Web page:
GSE: more efficient

Robert Barry gets to grips with the technologies behind the launch of the new Skyactiv equipped Mazda3 GSE
IIf you are not familiar with the green technology branding of BlueMotion, EfficientDynamics, EcoNetic, and EcoLine used by other car manufacturers, then Mazda’s Skyactiv Technology will possibly cause you even greater confusion.
That was the general reaction from many friends to the white Mazda3 GSE long term test car which arrived with “Skyactiv Technology” emblazoned in film across its flanks. Some wondered if I had changed jobs and was working for a new company. Fortunately they were mistaken.
In short Skyactiv is Mazda’s generic branding for its range of environmentally friendly technology, and this extends from engines and transmissions to body panels and construction.
Mazda is not reinventing the wheel but rather refining it. Instead of  pursuing hybrids or electric vehicles it has decided to make more efficient engines and transmissions, and develop lighter and stronger body panels as well as better and lighter methods of construction.
The first car to benefit from Skyactiv-G engine technology is the Mazda3 GSE which has joined the 2012 range as a model in its own right.    
You have to be a Mazda train spotter to pick the difference between the new GSE that is equipped with the all-new Skyactiv-G 2-litre engine and idle-stop, but there are some subtle differences.
The GSE sports headlamps with a blue detail around them, as well as a blue engine cover, blue instrument illumination and a discrete Skyactiv badge on the tailgate. Inside the cabin is very similar to GSX models, with cloth upholstery, Bluetooth telephony, climate air conditioning, cruise control and a stereo with aux input but no USB connection.  
Regardless of the specification differences, fleet buyers will be happy to know that according to Mazda the new GSE model delivers more engine power and torque, but most importantly a 25 percent reduction in fuel consumption.  
The 113kW/194Nm 2-litre engine in the GSE is completely different from the 108kW/182Nm 2-litre engine found in other Mazda3 models. The Skyactiv-G is a high-compression, long-stroke, direct injection engine that averages 6.1L/100km as an automatic compared with the 8.2L/100km of its siblings.
For the New Zealand market Mazda has chosen to run a version of the engine which will happily potter along on 91 octane petrol as that is the preferred fuel of most fleet users. Despite this the NZ-spec Skyactiv engine still runs a compression ratio of 12.1:1 but the 95 octane version in other export markets can run a diesel-like compression ratio of 14.1:1. It is unlikely that we will see this version of the Skyactiv-G engine in the market in the short term.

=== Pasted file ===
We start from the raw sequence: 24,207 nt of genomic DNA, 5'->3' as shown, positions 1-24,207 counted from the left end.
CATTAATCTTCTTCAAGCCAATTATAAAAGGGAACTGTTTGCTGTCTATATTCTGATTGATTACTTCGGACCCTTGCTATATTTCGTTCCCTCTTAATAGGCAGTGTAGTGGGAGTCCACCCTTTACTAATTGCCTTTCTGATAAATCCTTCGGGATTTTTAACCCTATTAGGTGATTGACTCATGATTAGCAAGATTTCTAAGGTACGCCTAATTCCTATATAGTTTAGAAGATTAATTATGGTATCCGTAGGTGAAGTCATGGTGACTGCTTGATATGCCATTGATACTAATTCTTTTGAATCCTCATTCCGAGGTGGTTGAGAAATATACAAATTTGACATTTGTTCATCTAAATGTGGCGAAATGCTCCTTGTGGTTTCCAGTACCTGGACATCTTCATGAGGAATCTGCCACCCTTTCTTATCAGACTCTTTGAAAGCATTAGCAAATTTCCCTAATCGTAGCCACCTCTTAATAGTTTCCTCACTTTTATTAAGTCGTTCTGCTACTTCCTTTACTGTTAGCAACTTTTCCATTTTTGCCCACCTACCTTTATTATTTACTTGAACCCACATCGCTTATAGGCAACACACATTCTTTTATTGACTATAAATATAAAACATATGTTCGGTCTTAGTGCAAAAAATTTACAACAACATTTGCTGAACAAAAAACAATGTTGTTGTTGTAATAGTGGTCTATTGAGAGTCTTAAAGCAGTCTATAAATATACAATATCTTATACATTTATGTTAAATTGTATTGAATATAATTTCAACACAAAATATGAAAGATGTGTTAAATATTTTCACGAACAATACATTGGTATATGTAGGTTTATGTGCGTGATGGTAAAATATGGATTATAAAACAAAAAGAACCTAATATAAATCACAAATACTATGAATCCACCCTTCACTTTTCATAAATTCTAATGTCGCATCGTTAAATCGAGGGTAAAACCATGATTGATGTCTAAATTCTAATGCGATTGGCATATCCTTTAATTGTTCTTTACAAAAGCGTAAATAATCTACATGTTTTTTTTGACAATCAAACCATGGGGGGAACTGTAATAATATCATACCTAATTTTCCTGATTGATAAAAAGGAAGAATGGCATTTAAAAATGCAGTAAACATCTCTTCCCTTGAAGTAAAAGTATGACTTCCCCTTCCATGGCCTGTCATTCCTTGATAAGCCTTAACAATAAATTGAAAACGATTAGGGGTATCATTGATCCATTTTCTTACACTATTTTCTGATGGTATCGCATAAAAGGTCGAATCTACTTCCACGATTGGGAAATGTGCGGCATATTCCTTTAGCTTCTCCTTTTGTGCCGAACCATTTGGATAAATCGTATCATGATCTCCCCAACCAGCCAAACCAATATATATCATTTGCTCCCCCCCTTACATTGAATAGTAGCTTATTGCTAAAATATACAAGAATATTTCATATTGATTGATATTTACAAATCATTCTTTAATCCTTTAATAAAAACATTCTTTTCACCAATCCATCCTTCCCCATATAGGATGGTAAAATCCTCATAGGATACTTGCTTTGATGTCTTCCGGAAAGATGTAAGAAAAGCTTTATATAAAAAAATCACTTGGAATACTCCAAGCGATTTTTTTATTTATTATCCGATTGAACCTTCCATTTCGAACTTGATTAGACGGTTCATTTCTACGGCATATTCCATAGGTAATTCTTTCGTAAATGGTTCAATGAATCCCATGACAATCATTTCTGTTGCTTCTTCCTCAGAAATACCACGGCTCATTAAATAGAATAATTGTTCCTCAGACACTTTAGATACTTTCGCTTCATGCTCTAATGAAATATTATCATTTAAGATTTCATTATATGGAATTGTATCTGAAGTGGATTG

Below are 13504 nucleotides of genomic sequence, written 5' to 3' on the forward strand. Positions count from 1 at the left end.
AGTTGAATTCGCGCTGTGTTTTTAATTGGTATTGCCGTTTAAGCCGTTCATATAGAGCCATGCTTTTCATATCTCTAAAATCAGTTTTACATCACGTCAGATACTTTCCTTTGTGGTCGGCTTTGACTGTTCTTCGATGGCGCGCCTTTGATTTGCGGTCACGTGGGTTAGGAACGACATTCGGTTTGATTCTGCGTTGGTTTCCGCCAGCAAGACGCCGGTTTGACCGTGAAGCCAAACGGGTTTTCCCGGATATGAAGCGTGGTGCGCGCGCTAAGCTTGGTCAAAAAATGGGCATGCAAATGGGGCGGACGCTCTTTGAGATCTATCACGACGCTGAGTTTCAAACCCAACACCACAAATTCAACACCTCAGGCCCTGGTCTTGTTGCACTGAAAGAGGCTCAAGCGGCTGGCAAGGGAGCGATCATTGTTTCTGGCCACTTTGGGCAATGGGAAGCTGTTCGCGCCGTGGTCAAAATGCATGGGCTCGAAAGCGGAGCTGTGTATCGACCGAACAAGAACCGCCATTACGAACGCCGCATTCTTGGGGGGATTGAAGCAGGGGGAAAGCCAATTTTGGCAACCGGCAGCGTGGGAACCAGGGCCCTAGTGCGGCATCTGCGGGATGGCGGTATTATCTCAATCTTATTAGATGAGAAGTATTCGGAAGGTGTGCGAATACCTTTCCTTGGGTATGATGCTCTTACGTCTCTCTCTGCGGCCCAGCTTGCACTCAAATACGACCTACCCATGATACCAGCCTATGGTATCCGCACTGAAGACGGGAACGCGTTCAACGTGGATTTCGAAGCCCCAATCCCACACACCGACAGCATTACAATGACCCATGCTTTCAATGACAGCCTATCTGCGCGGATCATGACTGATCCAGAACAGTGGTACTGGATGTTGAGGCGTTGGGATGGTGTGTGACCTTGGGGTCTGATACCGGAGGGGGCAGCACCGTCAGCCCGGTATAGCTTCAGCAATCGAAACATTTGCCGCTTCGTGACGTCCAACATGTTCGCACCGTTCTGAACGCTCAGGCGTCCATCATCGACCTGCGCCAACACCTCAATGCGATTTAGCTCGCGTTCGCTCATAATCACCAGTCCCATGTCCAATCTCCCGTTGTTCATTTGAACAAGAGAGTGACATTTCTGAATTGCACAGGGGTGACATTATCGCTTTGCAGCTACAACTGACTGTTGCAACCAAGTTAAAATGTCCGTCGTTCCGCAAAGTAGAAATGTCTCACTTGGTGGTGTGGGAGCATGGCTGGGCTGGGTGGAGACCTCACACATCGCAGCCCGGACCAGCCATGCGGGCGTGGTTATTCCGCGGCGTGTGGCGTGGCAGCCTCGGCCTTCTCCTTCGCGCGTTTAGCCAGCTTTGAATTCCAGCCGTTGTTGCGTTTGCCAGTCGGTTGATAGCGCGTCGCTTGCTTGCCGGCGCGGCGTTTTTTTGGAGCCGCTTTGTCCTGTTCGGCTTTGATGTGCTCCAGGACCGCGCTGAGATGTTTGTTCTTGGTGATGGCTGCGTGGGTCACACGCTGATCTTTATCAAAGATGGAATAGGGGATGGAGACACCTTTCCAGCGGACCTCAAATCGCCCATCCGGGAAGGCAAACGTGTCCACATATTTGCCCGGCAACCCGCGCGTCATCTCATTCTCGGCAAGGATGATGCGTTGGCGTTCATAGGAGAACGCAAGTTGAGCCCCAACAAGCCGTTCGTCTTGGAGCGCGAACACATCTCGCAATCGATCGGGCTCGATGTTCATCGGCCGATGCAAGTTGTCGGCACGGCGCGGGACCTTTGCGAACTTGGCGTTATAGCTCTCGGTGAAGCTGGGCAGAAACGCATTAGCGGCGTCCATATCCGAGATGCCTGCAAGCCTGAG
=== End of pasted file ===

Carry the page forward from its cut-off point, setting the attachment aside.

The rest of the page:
The fuel economy is assisted by the all-new 6-speed transmission which Mazda says combines the sporty character of a dual clutch transmission with the frugality of CVT. 
The Skyactiv transmission has a small torque converter (about half the size of a traditional unit) to move the car off from standstill, when a large multi-plate clutch joins in to lock up the transmission in each gear to provide a more direct feel and better fuel economy.
The ratios are widely spread so sixth is a very tall gear designed specifically for touring and motorway runs.
My initial reaction to the GSE is that it didn’t feel as sprightly or responsive as the earlier models, and this is possibly down to the gearing – the engine certainly seems willing enough.
However, because Company Vehicle elected to run the GSE over the Christmas and New Year holiday period it gave me a bit more time than our usual road test to quickly acclimatise to the different engine/gearbox character, and I was surprised by how quickly this happened.

 

The GSE is most happy when living in day-to-day conditions by being driven with a light throttle and using the engine’s torque to quietly pull the car through those six gears quickly and efficiently. It’s quiet too, I think possibly due to further sound insulation in the cabin. 
By all means you may prod the accelerator firmly and the car will respond with a busy 4-cylinder growl – but there’s no need to do this. Far better to let the torque of the engine do the work and give you a longer journey between fuel stops.
On that note, the idle stop system (or I-stop in Mazda-speak) deserves a mention for its ability to quickly fire the engine up as soon as you lift your right foot off the brake pedal. 
In contrast to other systems from other manufacturers that require larger capacity starter motors and batteries, Mazda uses a system called “Combustion + Motor Assist” which primes the cylinders, firing up the engine using combustion in just 0.35 seconds.
It works very effectively and I never once worried about the car failing to start. But the system will not engage in certain circumstances, such as when the air conditioning is operating at maximum capacity, or if the rear window is defrosting. You can also deactivate it if you wish to by pressing the I-Stop button on the dash.
As for the much vaunted improvement in fuel economy – well here comes the truth. 
Sadly, despite my best efforts I seemed to sit on an average fuel consumption of 8.4L/100km. But in fairness to the GSE most of that was short urban runs, so with a concerted effort to drive economically, I managed one morning to achieve 6.5L/100km on a motorway run into the office and another colleague managed to get 5.0L/100km in economy run conditions. So the GSE will provide the economy that Mazda says it will.